of shear strength and sensitivity, Kjellman´s direct
shear apparatus, unconfined compression test and first true
triaxial apparatus are today standard tools of soil mechanics.
Swedish fall cone test device of 1915
difficult geotechnical conditions in Sweden, with deep deposits
of soft, sensitive clay required to the development of innovative
geotechnical field tests, including the Swedish weight sounding
method, the first vane test equipment constructed in 1919,
Kjellman´s Iskymeter and the static cone penetrometer
of 1948, the Swedish Standard Piston Sampler etc.
Swedish Weight Sounding in early 1920
Historically, the location of cities was often decided by
good communication links (by sea, rivers or roads) and from
a military, strategic viewpoint. In those areas, the geotechnical
conditions were often less than satisfactory and buildings
had frequently to be supported by piles. Also, defence structures
and harbour facilities had to be provided with foundation
support. It is thus not surprising that piling technology,
using driven timber piles or hand-excavated and refilled shafts
were used at an early stage. Driven piles were installed using
a hammer, which was lifted by hand.
Based on the experience from the shipping industry, rope-lifted
hammers were introduced, which facilitated the installation
procedure and made it possible to use horse-driven pile hammers.
The first "modern" pile driving equipment was developed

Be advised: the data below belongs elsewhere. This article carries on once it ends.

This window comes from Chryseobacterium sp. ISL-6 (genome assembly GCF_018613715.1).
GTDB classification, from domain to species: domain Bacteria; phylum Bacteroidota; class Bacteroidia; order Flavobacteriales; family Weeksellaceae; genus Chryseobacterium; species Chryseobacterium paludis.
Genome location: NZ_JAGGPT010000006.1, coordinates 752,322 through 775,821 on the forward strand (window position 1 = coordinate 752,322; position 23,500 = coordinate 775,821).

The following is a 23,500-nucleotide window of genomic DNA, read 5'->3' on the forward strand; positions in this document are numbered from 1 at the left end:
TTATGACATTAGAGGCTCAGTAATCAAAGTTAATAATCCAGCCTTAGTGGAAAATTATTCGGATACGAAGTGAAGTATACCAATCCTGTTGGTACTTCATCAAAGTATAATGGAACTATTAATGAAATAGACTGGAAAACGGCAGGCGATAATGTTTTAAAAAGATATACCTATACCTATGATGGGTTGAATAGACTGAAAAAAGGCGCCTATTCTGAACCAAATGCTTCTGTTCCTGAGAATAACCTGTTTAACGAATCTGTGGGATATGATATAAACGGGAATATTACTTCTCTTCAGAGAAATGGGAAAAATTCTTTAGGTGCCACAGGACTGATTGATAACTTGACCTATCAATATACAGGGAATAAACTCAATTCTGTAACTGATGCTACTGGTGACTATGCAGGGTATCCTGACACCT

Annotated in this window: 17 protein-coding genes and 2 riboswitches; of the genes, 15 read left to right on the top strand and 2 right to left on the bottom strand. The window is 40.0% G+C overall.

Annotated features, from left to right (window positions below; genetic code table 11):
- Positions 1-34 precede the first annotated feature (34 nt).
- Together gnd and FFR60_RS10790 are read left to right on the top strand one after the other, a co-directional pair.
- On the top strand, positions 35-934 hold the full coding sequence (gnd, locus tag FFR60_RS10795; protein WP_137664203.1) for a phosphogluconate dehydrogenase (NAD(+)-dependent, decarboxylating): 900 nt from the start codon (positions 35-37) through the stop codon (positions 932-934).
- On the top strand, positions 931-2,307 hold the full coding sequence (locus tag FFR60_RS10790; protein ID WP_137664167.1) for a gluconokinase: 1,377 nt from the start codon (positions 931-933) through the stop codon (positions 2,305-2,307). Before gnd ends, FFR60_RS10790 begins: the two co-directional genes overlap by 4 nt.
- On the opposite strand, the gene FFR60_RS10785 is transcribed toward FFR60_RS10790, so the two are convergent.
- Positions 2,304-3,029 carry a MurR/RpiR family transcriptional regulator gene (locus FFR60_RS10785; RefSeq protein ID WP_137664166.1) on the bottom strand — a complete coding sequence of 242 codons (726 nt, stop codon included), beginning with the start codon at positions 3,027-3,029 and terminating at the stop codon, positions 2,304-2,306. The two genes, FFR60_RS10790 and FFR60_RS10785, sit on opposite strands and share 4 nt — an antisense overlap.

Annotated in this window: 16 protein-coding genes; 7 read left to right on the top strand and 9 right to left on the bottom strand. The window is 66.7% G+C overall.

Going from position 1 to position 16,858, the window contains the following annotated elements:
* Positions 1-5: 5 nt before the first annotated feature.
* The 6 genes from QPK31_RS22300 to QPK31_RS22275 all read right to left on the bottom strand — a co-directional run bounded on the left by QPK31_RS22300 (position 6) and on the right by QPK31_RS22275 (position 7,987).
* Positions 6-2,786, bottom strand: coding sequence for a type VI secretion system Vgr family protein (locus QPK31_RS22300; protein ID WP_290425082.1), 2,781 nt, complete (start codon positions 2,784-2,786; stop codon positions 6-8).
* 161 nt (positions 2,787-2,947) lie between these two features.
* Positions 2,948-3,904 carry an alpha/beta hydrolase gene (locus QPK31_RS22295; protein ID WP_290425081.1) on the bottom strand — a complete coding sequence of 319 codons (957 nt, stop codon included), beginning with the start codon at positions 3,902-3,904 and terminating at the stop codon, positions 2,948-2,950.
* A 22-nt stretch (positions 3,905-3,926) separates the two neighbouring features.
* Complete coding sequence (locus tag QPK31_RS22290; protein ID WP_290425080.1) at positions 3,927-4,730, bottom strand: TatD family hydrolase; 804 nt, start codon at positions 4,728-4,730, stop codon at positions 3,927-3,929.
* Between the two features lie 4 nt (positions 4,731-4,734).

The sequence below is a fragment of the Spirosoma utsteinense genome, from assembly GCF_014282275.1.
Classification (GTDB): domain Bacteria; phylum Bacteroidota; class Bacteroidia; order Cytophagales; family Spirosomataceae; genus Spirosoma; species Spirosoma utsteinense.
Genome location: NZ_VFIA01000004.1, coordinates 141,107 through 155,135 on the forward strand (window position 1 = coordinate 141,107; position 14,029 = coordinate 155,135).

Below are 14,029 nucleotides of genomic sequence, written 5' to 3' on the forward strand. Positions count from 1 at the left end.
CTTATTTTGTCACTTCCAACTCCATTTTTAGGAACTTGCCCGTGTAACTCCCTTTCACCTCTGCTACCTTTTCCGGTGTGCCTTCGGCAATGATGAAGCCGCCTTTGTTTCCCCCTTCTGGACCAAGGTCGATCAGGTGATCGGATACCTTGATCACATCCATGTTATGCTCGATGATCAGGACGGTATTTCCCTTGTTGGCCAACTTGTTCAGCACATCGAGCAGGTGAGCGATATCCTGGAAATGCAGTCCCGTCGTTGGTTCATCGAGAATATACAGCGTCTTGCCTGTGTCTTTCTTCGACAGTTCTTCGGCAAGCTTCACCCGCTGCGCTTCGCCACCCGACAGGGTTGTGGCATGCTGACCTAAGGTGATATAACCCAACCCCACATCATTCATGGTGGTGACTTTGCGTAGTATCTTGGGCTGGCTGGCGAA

by the famous Swedish inventor Christoffer Polhem already
in 1740. As a result of the industrial revolution, the first
steam-driven pile hammer became available during the end of
the 19th century. These were gradually replaced by diesel
hammers, and later by drop
Timber piles were the
most common foundation method for buildings on soft clay deposits.
As long as these untreated piles were embedded in clay deposits
and remained below the ground water level, they performed
very well. Due to the uplift of the Scandinavian peninsula
following the recent glacial period (up to several meters
during the past 500 years), the top of many of the timber
piles became exposed to air and started to deteriorate. Many
of the ancient buildings in the Old Town of Stockholm had
therefore to be underpinned during the past 20 years.
As a result of urban development, higher buildings and larger
loads had to be supported on available ground, often with
very poor geotechnical properties. Therefore, longer piles
were needed which could carry higher loads. Towards the end
of the last century, driven steel piles were used and the
first concrete piles were introduced during the early period
of this century. While steel
tube and H-piles were
commonly used in other countries, timber and concrete piles
were the most common deep foundation method for heavy building
loads. The harsh climate with cold winters and the geological
conditions, consisting of very soft clay deposits on stiff
till or rock favoured the development of driven, pre-cast
concrete piles. The first concrete piles were used in Sweden
around 1917. The use of timber piles was prohibited in the
inner city of Stockholm in 1944 and gradually, the pre-casting
technique of concrete
piles developed and became refined. The longest concrete
piles were installed in Gothenburg at the Swedish west coast,
where the soft clay deposits reach a thickness in excess of
Besides pre-cast concrete piles also other piling methods
were used at some projects, such as driven, cast-in situ piles
(Franki pile) during
1935, and later bored piles (Benoto
The Swedish Commission on Pile Research was founded in 1959,
which played an important role in the development of equipment,
design and testing methods. The Pile Commission, which is